Rep. Liz Cheney (R-WY) on Monday argued that the Republican Party can “turn a corner” from former President Trump by outright condemning symbols of extremism that were on full display during the deadly Capitol insurrection that Trump incited.
In a discussion with Georgetown’s Institute of Politics and Public Service on Monday, the third-ranking Republican was asked about how the GOP could possibly “turn a corner” from the Trump years, especially when the party appears to have embraced the former president. Fundraising emails from the National Republican Congressional Committee that threatened to out “defectors” to Trump, which they indicated was anyone who refused to make monthly donations to the GOP fundraising arm, was cited as an example.
After stressing that policy should be the main focus of the GOP, and acknowledging that she voted in favor of a significant amount of policies under the Trump administration, Cheney said that the party can only move forward by “very clearly rejecting” symbols of extremism that were evident on Jan. 6.
“I think the way the party has to go forward is by focusing on policy and by very clearly rejecting what happened on Jan. 6, by very clearly rejecting the symbols we saw on Jan. 6 of anti-Semitism, Confederate flags in the rotunda. Those are the things that we have to be clear.”
Cheney then said that both parties have to do their part to condemn extremism.
“I think when you’re talking about anti-Semitic, racism, whit supremacy, those have to be rejected out of hand by anyone who is engaged at any level in our politics or our political discussions,” Cheney said.
Later in the virtual discussion, Cheney was pressed again about whether the GOP is now “the Trump party,” given how the former president is still peddling bogus claims of a “stolen” 2020 presidential election and has an “entire ecosystem” egging on his falsehoods.
Cheney replied that the Republican Party needs to be “willing to speak the truth” by debunking unfounded claims of a “stolen” election.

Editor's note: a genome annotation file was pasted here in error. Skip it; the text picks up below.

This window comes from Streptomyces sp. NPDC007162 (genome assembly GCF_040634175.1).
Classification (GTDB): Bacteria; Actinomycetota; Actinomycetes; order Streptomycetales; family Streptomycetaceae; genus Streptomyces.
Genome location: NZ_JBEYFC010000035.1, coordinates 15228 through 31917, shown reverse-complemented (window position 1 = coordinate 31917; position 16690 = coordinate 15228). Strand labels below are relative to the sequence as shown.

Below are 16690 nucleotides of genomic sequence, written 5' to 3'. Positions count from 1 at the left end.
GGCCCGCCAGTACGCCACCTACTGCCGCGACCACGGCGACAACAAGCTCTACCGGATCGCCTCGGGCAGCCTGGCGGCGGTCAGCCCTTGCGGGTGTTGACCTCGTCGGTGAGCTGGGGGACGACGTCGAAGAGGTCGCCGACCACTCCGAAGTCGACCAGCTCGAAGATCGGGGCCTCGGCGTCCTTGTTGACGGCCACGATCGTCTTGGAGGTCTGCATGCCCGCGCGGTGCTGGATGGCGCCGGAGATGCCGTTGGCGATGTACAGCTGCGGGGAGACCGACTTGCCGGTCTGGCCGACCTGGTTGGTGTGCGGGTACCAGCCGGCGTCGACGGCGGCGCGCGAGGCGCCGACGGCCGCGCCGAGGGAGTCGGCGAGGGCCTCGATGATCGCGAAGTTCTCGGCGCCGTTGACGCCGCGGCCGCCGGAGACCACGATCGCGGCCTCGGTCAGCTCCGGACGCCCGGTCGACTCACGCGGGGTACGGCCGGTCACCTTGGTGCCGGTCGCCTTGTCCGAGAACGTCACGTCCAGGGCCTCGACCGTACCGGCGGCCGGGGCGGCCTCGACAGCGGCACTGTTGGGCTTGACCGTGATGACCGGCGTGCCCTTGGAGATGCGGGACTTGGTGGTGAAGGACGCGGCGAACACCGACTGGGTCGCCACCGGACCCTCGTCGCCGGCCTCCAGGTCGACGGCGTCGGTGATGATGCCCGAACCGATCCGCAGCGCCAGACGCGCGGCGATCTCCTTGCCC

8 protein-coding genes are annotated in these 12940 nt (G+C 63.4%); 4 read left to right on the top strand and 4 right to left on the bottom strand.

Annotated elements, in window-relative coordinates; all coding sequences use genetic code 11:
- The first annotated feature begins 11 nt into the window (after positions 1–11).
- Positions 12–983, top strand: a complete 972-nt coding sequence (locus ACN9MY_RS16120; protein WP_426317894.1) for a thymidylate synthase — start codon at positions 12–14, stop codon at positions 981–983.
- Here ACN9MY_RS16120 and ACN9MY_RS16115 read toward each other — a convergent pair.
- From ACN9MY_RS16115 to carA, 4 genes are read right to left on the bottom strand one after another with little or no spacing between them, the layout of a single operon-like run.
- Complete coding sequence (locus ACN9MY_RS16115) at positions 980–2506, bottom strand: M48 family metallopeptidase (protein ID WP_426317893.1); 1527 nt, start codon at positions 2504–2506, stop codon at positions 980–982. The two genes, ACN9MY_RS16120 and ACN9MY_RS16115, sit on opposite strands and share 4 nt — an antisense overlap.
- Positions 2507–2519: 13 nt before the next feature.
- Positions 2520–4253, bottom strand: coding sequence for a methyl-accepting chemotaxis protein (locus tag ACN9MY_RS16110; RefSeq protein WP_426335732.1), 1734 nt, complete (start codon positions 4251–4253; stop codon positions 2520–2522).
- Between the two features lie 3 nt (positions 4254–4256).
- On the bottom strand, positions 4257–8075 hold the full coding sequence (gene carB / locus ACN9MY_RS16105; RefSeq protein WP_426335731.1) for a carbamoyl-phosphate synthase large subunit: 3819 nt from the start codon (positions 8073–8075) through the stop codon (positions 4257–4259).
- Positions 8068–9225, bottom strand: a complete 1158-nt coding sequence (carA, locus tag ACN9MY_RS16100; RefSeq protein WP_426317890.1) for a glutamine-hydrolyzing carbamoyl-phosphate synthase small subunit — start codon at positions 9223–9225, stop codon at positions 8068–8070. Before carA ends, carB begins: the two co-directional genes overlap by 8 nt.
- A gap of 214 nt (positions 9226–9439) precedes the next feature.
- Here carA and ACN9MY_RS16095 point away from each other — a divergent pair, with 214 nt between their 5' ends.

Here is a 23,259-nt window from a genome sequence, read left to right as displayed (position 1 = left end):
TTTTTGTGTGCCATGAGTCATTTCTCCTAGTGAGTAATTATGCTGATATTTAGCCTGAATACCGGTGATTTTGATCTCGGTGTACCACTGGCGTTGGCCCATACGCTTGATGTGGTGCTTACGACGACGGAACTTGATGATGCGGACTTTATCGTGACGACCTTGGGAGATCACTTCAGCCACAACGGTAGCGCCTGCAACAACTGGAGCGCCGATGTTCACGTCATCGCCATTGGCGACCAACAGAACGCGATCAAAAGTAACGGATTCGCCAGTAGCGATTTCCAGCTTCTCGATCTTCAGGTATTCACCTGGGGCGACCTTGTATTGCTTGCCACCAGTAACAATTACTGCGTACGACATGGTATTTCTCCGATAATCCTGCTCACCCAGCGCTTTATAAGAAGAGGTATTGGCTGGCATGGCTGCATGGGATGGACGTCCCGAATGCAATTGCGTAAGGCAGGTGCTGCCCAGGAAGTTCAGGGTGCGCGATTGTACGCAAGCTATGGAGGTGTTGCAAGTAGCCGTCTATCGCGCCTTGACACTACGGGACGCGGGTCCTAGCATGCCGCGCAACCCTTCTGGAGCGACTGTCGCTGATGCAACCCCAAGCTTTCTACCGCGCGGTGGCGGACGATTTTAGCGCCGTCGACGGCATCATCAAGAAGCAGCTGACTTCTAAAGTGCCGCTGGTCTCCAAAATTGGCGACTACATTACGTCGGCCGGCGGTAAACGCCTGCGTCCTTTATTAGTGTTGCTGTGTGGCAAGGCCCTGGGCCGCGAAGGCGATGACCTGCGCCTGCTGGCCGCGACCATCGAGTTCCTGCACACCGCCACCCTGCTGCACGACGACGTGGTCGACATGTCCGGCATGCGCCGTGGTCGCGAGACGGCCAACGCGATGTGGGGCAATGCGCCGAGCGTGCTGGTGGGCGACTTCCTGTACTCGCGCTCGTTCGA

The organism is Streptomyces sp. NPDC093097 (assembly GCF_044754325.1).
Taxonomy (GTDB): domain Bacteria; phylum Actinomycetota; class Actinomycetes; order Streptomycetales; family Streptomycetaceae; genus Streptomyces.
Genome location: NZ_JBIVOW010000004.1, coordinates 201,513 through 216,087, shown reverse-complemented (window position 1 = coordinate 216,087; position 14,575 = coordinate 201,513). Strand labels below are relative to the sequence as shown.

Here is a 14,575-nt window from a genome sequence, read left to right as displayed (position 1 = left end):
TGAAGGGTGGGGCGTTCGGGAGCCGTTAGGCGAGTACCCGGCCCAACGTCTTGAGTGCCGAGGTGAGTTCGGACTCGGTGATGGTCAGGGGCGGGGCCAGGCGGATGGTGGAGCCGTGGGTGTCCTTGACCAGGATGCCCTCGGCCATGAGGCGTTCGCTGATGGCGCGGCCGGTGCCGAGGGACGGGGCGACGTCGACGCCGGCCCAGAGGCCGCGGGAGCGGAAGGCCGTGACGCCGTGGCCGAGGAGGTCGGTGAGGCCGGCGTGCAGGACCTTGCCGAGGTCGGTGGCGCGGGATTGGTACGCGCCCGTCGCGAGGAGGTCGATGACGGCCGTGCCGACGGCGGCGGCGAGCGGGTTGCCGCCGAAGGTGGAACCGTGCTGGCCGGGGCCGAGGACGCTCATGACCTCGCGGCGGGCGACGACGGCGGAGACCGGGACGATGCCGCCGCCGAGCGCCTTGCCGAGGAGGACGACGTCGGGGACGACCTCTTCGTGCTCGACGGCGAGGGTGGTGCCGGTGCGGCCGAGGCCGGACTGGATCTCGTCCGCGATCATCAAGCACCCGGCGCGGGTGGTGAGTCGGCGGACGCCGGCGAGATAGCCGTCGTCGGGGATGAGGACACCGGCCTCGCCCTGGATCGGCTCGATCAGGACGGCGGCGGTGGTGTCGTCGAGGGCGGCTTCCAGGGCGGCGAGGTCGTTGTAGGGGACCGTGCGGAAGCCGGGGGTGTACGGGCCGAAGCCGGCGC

“It does not mean that there was not fraud. It does not mean that there are not improvements that can be made,” Cheney said. “But we are a nation governed by the rule of law.”
Cheney added that “the end” of the legal process to contest the election results happened when the Electoral College voted on Dec. 14 to officially affirm Joe Biden’s presidential victory.
Cheney’s latest remarks reiterated a sentiment she shared during an interview on CBS’ “Face the Nation” the day before.
Asked whether former President Trump is the best messenger for the GOP, in light of Trump’s grievance-filled rant at the RNC’s spring donor retreat over the weekend where he derided Senate Minority Leader Mitch McConnell (R-KY) as a “dumb son of a bitch” for not opposing the November election results, Cheney hammered into her criticism of Trump by excoriating he former president for deploying the same rhetoric he used to incite his supporters ahead of the breaching of the Capitol in January.
“You know, as a party, we need to be focused on the future. We need to be focused on embracing the Constitution, not embracing insurrection,” Cheney told CBS. “And I think it’s very important for people to realize that a fundamental part of the Constitution and of who we are as Americans is the rule of law. It’s the judicial process.”
Watch Cheney’s remarks below:
— Georgetown Institute of Politics & Public Service (@GUPolitics) April 12, 2021